Rep. Ed Markey (D-Mass.) introduced his network neutrality amendment Wednesday, which would explicitly prevent discrimination in the provision of Internet service. He argued that without the amendment, the House Commerce Committee's national video franchising bill would spell the "end of the Internet as we know it."
"This is the moment," said Markey.
Although Markey described the issue as not Democrat of Republican, debate divided pretty much along party lines, with a few exceptions.
Democrats, generally, opined that without the amendment, the Internet would fundamentally and detrimentally change, as Markey has put it, with the other side arguing that the bill already gives the FCC power to adjudicate violations of network neutrality principles, and that those are enough given that it is unclear even what network neutrality is.
Janice Schakowsky (D-Ill.) backed Markey, saying the vote on his amendment could be the most important one the committee makes regarding the Internet, warning that those who voted it down "could end up being on the wrong side of history," and regret their vote.
The concerns of Markey, Schakowsky and other Democrats includes e-mails from activist groups being blocked, Internet innovators being stifled, and "protection" money being extorted from companies to be on the so-called Internet "fast-lane."
Anna Eshoo (D-Calif.) whose constituents include a lot of Internet and computer companies, said there is "a prairie fire" out there, with millions concerned that the committee is not protecting the freedom of the 'net. "Go on line and read what they are saying," she told her colleagues.
One Republican supporting the amendment was Heather Wilson (R-N.M.). She conceded that there was some justification for "prioritizing" content, but that it should not be based on someone paying a fee. The telephone companies want to set up virtual private networks for companies, like Disney, that might pay for the extra bandwidth and security to deliver big pipe services like video.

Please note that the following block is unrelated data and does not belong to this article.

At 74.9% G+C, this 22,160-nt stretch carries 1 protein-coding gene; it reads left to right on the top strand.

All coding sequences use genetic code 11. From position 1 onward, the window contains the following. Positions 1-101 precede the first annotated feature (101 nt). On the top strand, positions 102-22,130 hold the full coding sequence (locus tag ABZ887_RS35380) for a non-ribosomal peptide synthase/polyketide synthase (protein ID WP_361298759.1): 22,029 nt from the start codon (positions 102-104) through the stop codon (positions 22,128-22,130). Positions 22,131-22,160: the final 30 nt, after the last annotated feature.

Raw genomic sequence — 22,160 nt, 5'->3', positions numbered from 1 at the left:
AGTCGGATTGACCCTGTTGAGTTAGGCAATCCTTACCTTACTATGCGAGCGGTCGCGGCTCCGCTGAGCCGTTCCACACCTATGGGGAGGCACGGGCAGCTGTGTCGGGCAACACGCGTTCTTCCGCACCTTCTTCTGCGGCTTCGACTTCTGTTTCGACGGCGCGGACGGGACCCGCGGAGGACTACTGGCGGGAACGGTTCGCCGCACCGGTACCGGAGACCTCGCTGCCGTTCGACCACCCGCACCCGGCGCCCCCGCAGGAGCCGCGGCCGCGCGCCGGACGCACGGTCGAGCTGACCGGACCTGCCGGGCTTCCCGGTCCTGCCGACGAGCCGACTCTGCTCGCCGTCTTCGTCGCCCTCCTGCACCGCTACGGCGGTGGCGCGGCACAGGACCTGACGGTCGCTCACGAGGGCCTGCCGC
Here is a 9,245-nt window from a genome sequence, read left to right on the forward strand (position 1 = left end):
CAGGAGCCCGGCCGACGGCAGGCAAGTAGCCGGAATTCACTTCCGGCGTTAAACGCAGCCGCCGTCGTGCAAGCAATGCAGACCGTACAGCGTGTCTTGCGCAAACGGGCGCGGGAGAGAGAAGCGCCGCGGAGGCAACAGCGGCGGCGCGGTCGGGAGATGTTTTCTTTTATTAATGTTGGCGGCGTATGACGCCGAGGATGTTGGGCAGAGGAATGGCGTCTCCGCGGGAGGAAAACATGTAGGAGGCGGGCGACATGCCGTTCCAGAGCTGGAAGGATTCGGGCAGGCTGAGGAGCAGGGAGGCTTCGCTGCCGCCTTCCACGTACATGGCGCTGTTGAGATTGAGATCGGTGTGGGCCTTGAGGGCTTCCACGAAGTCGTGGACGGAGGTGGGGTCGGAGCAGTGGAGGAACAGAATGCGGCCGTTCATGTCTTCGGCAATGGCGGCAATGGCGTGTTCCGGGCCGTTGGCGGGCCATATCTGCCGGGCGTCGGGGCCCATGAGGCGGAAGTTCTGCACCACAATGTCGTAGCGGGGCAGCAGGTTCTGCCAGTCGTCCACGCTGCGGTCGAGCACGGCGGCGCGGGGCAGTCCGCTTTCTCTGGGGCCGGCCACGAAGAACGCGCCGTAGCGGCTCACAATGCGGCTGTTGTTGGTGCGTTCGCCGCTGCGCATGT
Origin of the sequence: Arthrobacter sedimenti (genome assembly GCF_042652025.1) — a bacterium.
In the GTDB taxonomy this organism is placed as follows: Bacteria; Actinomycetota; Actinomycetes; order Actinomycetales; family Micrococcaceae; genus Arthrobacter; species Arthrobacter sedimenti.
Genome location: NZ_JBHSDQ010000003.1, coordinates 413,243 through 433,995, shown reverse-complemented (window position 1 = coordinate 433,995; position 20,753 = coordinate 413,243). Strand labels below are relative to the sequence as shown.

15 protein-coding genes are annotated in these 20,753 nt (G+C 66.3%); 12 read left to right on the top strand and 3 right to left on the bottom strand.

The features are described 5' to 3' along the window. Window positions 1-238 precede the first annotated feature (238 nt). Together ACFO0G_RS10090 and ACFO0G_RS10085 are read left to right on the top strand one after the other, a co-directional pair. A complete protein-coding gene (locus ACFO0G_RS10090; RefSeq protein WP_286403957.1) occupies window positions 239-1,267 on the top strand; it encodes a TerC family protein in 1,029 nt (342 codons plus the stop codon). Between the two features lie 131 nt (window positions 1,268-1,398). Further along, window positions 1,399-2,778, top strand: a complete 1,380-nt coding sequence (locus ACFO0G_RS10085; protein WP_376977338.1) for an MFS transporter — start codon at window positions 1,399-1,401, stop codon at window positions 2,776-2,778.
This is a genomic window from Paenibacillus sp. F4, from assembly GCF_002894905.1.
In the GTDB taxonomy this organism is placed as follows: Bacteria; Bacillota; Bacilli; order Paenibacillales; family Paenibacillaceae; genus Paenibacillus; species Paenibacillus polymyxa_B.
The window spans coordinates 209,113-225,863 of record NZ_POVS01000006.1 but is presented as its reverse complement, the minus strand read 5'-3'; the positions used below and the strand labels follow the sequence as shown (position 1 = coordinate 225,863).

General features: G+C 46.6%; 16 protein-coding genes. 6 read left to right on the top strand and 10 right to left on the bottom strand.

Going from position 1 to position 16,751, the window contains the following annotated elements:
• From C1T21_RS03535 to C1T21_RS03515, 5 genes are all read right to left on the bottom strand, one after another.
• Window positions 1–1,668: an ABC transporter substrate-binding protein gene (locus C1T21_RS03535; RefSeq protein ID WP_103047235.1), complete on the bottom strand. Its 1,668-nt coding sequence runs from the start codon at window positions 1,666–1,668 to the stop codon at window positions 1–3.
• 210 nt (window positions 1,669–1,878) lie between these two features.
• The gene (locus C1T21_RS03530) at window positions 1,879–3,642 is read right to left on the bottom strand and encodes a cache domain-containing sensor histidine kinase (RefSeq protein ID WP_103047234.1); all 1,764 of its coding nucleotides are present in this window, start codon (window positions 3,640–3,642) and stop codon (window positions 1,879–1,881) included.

Rick Boucher (D-Va co-sponsored the amendment. He said that degradation of service is certain to occur. The telcos, he said, have clearly stated a business plan to discriminate in service, providing a two-lane highway, one faster for those who pay more, and the other for everyone else. What will the effect of that "relegation to the slow lane" have on innovation he said. The argument is that start-ups can't afford the fast lane, and will be handicapped if relegated to the slow.
Boucher said that history shows that it won't work to wait for the abuse, then pursue it, as the model of FCC adjudication sets up. This is the time that we need to set the rules, which he said are essentially just for the status quo.
Speaking against the amendment was John Shimkus (R-Ill.), who said noone has been able to define network neutrality and that whatever it is, the FCC, in the bill, is given the authority to determine that and punish violators. Charles Gonzalez (D-Tex.) agreed there will be an outcry from people who think we are
taxing the Internet. "That is not what we are doing," he said. We have people saying: 'Don't spread the cost because it affects what I do.'" Allowing telcos to charge more for faster service, he said, may just be a way to spread out the cost of building their networks. "I think the bill is keeping up with the Internet's evolution and its different players," he said.
Democrat Gene Green of Texas was another who opposed the Markey amendment. He said it went too far and that without it, the underlying bill would not kill the Internet. Green said he wanted net neutrality too, but also thought it was fair for companies, rather than consumers, to pay some of the freight for bandwidth-rich services.
Barton said that the bill has strong network neutrality language already, though he points out that term wasn't even in the discussions until a few months ago. He said he didn't think that the doomsday scenarios the amendment's backers predicted were going to happen and strongly opposed the amendment.
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